The deadliest US wildfires in over a century have killed more than 100 people in Hawaii, destroyed or damaged more than 2,200 buildings and caused an estimated US$5.5 billion in losses, grabbing global headlines about the effects of climate change.
The Maui wildfire ravaged the resort town of Lahaina in August, charring a 5 square-mile (13 square-km) area in hours and burning so ferociously that even metal structures melted.
The Hawaii disaster came soon after wildfires drove tourists to flee their hotels in Greece and major cities were blanketed in smoke from blazes in Canada, where fires have engulfed parts of nearly all 13 provinces and territories this year.
Wildfires are increasing in frequency and severity across the world, found a May 2023 report by the Organisation for Economic Co-operation and Development (OECD), a group of 38 countries.
The duration of the fire weather season has lengthened by 27 per cent globally since 1979 and wildfires have become more frequent, OECD researchers said. In Australia, for example, wildfire frequency has doubled since 1980.
Here is what researchers have found out about wildfires worldwide:
How bad are forest fires today?
As wildfires become more common in many regions, the occurrence of extreme wildfires – in terms of their size, duration, intensity and impacts – is also on the rise, the OECD researchers said.
Wildfire severity, which considers the ecosystem impacts caused by a fire, rose eight-fold between 1985 and 2017 in the forests of the western United States - including in badly affected California, the research found.
It said unsustainable land-use practices such as forest clearing and drying out of peatlands for agricultural expansion, especially monoculture farming, have also affected natural ecosystems’ resilience to wildfires.
Forest fires now cause about 3 million more hectares of tree cover loss each year than they did in 2001, researchers at the University of Maryland and monitoring service Global Forest Watch (GFW) said last year.
These fires accounted for more than a quarter of all tree cover loss over the past two decades.
What causes wildfires and what are the lasting impacts?
Climate change is a major reason for the increase in fires, with extreme heatwaves five times more likely now than 150 years ago and expected to become even more frequent as the planet continues to warm.
Higher temperatures dry out forests and landscapes to create the ideal environment for larger, more frequent forest fires. This results in higher CO2 emissions, further exacerbating climate change and in turn contributing to more fires.
Climate change is estimated to have doubled the total forest area burned in the western United States between 1984 and 2015, the OECD report said.
The extreme fire weather that facilitated the devastating 2019/20 wildfires in Australia was estimated to be at least 30 per cent more likely because of climate change.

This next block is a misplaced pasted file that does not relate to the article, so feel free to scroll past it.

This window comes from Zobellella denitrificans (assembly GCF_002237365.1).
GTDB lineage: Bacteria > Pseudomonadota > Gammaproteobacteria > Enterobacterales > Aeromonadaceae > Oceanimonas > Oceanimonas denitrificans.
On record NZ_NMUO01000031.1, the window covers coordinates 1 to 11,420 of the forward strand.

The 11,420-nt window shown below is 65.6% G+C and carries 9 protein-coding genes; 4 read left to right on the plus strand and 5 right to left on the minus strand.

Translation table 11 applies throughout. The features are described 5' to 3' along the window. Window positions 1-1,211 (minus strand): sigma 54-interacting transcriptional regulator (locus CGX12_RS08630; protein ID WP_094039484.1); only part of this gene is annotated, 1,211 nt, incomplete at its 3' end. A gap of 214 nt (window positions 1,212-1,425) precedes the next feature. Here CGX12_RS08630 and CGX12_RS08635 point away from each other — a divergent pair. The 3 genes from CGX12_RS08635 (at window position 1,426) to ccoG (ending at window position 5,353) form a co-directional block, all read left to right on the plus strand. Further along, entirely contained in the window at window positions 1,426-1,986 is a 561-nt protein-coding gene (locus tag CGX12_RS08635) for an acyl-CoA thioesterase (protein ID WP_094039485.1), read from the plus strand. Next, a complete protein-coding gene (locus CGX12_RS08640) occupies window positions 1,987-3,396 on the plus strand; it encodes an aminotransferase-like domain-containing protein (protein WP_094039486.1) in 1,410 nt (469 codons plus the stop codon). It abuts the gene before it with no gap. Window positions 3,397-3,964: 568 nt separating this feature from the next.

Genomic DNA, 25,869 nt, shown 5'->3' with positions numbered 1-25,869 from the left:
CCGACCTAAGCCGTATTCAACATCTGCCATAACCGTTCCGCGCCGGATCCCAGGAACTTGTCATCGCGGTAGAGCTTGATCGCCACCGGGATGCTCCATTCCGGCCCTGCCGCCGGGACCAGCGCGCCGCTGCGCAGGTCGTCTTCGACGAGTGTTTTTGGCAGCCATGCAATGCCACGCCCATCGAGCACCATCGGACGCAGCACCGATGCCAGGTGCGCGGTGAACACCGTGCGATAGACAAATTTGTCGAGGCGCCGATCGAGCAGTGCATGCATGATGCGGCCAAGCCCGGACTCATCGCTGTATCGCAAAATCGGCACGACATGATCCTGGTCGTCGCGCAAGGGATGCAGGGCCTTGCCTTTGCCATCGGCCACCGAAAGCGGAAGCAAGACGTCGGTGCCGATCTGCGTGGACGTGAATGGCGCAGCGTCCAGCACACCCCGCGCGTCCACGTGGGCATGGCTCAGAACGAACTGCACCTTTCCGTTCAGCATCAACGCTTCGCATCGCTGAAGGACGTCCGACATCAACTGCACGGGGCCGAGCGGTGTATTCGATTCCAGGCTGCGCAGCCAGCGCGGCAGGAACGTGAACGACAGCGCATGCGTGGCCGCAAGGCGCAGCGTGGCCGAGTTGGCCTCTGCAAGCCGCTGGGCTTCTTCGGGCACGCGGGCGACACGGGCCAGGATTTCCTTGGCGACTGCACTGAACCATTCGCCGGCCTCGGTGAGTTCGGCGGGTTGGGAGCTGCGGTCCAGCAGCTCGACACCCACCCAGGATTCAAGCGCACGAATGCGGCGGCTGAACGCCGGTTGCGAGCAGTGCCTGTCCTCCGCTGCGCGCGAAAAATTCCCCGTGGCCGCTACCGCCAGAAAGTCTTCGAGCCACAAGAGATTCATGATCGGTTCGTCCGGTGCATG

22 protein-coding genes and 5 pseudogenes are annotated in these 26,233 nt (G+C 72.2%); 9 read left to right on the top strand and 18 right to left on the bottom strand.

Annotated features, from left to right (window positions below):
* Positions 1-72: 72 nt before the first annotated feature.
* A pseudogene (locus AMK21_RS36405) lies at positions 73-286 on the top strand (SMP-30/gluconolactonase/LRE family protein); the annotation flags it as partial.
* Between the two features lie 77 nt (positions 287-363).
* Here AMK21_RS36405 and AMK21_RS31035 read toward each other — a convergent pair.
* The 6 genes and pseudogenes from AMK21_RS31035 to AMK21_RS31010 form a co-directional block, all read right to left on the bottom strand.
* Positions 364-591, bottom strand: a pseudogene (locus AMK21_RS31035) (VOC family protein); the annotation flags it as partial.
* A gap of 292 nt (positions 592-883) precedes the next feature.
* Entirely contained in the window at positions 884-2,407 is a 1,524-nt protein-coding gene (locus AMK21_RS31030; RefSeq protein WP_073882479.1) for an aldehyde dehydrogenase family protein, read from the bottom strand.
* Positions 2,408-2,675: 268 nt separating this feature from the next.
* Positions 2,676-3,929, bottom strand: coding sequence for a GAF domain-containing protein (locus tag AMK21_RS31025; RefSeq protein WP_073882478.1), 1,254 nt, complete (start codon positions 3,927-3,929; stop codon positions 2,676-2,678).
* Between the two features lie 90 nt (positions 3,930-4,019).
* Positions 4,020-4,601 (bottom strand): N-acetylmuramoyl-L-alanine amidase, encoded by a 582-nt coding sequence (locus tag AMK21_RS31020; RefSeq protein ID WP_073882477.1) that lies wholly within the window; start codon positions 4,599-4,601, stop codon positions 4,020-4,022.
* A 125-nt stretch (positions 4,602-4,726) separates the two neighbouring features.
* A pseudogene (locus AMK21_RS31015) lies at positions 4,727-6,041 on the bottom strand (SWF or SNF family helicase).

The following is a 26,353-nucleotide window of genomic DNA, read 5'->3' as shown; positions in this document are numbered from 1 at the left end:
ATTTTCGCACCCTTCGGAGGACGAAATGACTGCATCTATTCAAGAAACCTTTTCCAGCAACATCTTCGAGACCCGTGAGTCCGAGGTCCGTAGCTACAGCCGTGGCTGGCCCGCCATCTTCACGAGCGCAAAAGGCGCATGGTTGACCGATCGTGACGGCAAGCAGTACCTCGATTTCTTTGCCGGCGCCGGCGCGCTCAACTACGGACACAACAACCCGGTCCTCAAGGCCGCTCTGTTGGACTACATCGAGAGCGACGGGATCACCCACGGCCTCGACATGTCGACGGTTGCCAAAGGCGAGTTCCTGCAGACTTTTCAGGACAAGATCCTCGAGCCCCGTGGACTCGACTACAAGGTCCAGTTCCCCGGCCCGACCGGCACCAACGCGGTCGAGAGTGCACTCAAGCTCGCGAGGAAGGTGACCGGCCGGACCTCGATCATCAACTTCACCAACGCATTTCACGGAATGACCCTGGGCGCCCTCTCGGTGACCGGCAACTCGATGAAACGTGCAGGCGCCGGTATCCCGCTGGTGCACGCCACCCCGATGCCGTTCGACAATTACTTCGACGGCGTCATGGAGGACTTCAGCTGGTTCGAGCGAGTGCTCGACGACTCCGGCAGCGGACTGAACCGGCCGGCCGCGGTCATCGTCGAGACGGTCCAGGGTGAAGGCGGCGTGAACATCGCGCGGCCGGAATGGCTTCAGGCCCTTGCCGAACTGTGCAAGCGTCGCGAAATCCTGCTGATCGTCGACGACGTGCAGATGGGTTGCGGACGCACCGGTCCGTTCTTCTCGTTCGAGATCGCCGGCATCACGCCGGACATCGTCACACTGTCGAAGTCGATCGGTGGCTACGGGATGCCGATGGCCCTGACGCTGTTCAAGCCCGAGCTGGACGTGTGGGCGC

But in most cases, human activity such as agricultural expansion, power cables, camp fires or deliberate arson, is responsible for nearly 70 per cent of the total burned area globally, OECD researchers said.
Deforestation and the drainage of peatlands worsen drought conditions and increase landscape flammability - contributing to the occurrence of extreme wildfires in countries such as Brazil and Indonesia, the OECD report added.
Certain forestry practices also increase wildfire risk, as evidenced in 2017 in Portugal, where non-native eucalyptus provided highly flammable fuel.
Besides causing long-lasting and irreversible ecosystem damage, extreme wildfires can lead to hefty economic losses and harm human health.
Globally, wildfire-induced air pollution is associated with 340,000 premature deaths annually, the OECD report said.
The 2019/20 wildfires in Australia caused US$23 billion in direct costs, while the 2018 Camp Fire in California cost about US$19 billion, it added.
What can countries do to combat wildfire risks?
In the past two decades, at-risk countries have increased resources to suppress wildfires up to four-fold, but they have had limited success in containing damage.
Healthy ecosystems are more resilient and less prone to wildfire ignition and spread, so protecting and restoring degraded forests and peatlands has become a key element in many countries’ wildfire prevention efforts, the OECD said.
Limiting illegal and unsustainable land use, and the scaling up of monitoring and enforcement efforts, is also vital.
Better land-use planning and building rules and standards are key to protecting lives and assets, and play a key role in containing wildfire risk and impacts, the report said.
Up-to-date information on wildfire hazard, exposure and vulnerability can help to better assess future wildfire risk while also inform prevention and preparedness decisions.
Coordination, collaboration and the exchange of knowledge across sectors and levels of government also need to be strengthened, the OECD added.
But there is no solution for bringing fire frequency back down to historical levels without drastically cutting greenhouse gas emissions, GFW researchers said.
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